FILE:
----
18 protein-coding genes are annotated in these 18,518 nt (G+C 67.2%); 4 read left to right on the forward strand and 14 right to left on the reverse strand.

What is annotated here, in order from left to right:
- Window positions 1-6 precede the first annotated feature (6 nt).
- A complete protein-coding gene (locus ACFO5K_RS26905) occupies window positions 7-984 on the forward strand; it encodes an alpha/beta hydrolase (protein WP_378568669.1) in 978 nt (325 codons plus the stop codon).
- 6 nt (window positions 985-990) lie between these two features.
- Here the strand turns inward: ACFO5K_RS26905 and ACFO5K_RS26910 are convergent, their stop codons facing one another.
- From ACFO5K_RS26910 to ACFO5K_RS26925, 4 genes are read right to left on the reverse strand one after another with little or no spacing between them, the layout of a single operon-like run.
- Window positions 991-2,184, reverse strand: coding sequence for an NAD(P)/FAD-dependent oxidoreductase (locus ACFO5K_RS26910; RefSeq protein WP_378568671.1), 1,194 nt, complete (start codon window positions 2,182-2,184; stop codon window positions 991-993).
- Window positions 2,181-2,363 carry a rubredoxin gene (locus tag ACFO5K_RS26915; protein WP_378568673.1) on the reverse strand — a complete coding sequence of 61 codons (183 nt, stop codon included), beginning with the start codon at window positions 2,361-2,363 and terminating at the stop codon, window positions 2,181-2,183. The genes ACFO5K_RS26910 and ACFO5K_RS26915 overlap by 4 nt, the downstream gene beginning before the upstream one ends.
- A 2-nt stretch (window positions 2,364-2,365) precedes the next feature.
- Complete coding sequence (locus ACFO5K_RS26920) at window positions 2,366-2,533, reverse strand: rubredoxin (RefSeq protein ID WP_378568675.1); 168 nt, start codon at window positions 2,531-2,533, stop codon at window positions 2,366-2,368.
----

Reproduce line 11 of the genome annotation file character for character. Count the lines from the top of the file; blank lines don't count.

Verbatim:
- Complete coding sequence (locus ACFO5K_RS26920) at window positions 2,366-2,533, reverse strand: rubredoxin (RefSeq protein ID WP_378568675.1); 168 nt, start codon at window positions 2,531-2,533, stop codon at window positions 2,366-2,368.